The analysis of causal mortality provides rich insight into changes in mortality trends that are hidden in population-level data. Therefore, we develop and apply a multinomial logistic framework to model causal mortality. We use internationally classified cause-of-death categories and data obtained from the World Health Organization. Inherent dependence amongst the competing causes is accounted for in the framework, which also allows us to investigate the effects of improvements in, or the elimination of, cause-specific mortality. This has applications to scenario-based forecasting often used to assess the impact of changes in mortality. The multinomial model is shown to be more conservative than commonly used approaches based on the force of mortality. We use the model to demonstrate the impact of cause-elimination on aggregate mortality using residual life expectancy and apply the model to a French case study.
The government's cocoa spraying gangs in Ghana treat about two million hectares of the crop against black pod disease and mirids, the key insect pests of cocoa in West Africa, each August through to December, based on recommendations issued in the 1950s. A few cocoa farmers use additional pesticides. We studied the temporal distribution of two important mirid species, Distantiella theobroma (Dist.) and Sahlbergella singularis Hagl., in 1991, 1999, 2003 and 2012 to determine the appropriate timing for the application of control measures in current farming systems. There was a significant correlation between mirid abundance and pod availability on trees, as well as the number of basal shoots and the cocoa variety grown. Mirid populations peaked between January and April and from September to October. Surveys (interviews and focus group discussions involving over 300 farmers in 33 cocoa-growing districts) on pesticide use, sources of recommendations, and perceived successes and failures of current cocoa pest treatments suggested that the 1950 recommendations on the timing of insecticide application need revising.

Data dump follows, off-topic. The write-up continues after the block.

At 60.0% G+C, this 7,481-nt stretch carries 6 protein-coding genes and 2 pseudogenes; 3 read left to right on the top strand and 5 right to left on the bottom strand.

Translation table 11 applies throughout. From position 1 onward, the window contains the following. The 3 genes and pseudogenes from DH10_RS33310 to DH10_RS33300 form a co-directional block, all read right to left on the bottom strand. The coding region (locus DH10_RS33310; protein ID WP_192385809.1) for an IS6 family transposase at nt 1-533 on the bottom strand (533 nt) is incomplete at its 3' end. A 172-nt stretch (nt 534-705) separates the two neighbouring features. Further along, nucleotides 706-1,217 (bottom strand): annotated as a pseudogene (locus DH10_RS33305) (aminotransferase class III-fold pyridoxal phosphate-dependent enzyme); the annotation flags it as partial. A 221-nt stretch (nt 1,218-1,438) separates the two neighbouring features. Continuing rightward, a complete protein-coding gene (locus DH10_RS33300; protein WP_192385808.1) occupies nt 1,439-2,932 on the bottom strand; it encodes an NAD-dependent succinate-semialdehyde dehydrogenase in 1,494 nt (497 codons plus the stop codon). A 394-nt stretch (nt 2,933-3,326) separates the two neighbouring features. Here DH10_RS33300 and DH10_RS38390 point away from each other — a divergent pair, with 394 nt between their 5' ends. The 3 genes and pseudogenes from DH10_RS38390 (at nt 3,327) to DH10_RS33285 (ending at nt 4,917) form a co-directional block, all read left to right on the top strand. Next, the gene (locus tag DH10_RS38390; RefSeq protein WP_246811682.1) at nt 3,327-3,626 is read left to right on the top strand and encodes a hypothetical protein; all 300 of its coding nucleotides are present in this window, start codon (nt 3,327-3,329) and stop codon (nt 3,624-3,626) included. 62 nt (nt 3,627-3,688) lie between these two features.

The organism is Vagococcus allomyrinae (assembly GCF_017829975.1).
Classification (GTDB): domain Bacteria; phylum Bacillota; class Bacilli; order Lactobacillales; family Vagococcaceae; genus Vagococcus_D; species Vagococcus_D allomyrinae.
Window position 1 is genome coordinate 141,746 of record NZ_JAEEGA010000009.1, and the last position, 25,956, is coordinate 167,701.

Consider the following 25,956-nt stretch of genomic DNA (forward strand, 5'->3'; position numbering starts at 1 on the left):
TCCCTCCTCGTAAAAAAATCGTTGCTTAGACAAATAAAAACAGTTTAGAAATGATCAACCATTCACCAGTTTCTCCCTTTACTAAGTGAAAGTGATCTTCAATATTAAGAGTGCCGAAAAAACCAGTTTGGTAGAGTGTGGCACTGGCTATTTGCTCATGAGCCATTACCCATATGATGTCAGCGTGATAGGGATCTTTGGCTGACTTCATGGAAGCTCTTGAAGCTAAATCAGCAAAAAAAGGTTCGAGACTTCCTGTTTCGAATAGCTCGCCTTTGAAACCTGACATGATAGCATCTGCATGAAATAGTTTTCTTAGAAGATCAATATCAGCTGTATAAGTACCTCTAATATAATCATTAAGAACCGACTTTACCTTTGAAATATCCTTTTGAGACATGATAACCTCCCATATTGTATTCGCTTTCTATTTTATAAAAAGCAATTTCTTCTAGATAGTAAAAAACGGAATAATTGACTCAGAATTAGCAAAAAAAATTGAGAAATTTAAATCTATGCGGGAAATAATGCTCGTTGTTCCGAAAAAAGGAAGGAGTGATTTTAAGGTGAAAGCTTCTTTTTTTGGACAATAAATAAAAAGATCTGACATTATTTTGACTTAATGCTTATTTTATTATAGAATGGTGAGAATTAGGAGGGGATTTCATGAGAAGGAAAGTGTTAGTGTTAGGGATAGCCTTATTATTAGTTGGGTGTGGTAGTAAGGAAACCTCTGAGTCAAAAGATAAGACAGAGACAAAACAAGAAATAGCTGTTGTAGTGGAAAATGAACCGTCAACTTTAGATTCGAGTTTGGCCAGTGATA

Much has been reported on the excellent performance of the Eu2+ activated SrI2-scintillator in spectroscopic applications, like the high light yield (97 660 ph/MeV) and good energy resolution (2.7% FWHM at 662 keV). The exploitation of these properties for other application fields is limited by the hygroscopic nature of the SrI2. Single crystal scintillating screens exhibit high spatial resolution, this combined with the high density, high effective atomic number, and the high light yield of the SrI2 could be used for high resolution X-ray imaging.
Some of the questions we tried to answer in this work are the following: owing to the excellent performance of the SrI2-scintillator in spectroscopic applications, how would it perform in X-ray imaging applications. X-ray images are described based on their (spatial) resolution and contrast, how would they look like when recorded using the SrI2-scintillator detector.
First a packaging technique was developed that protected the hygroscopic screens during the measurements. Our results show a high resolution of the images obtained with thin SrI2-scintillator screens both in 2D radiography and 3D tomography measurements. With these results, we think that the SrI2-scinitillator is not only a candidate for spectroscopic applications, but also for high resolution X-ray imaging purposes.
Semiconductor materials have shown promise as ionizing radiation detection devices; however, to be used as a neutron detector, these materials require the addition of a nucleus with a large neutron absorption cross section (such as 10B or 6Li) to capture thermal neutrons and convert them into directly detectable particles. A semiconducting material that contains the neutron absorber within its regular stoichiometry has the potential to be more efficient than a layered or heterogeneous device at transferring the kinetic energy of the charged particle into the semiconducting material. One class of materials that has shown promise is Li-containing AIBIIIXVI2 compounds such as LiGaTe2, LiGaSe2, and LiInSe2. These materials have band gaps (2-3.5 eV) appropriate for room-temperature detection of thermal neutrons and would be the first detection material that is simultaneously, exquisitely sensitive to thermal neutrons; is insensitive to gammas; and acts as a direct conversion device. A vacuum distillation process provided high-purity lithium metal for AIBIIIXVI2 synthesis. Single crystals of sufficient bulk resistivity (grown for LiGaSe2 and LiInSe2LiInSe2) showed a distinct photo response as well as a clear response to alpha particles. Additional radiation measurements indicated that a 6 mm x 7 mm x 1.33 mm crystal of LiInSe2 detected gamma rays, and despite being composed of natural abundance lithium, responded to thermal neutrons as well.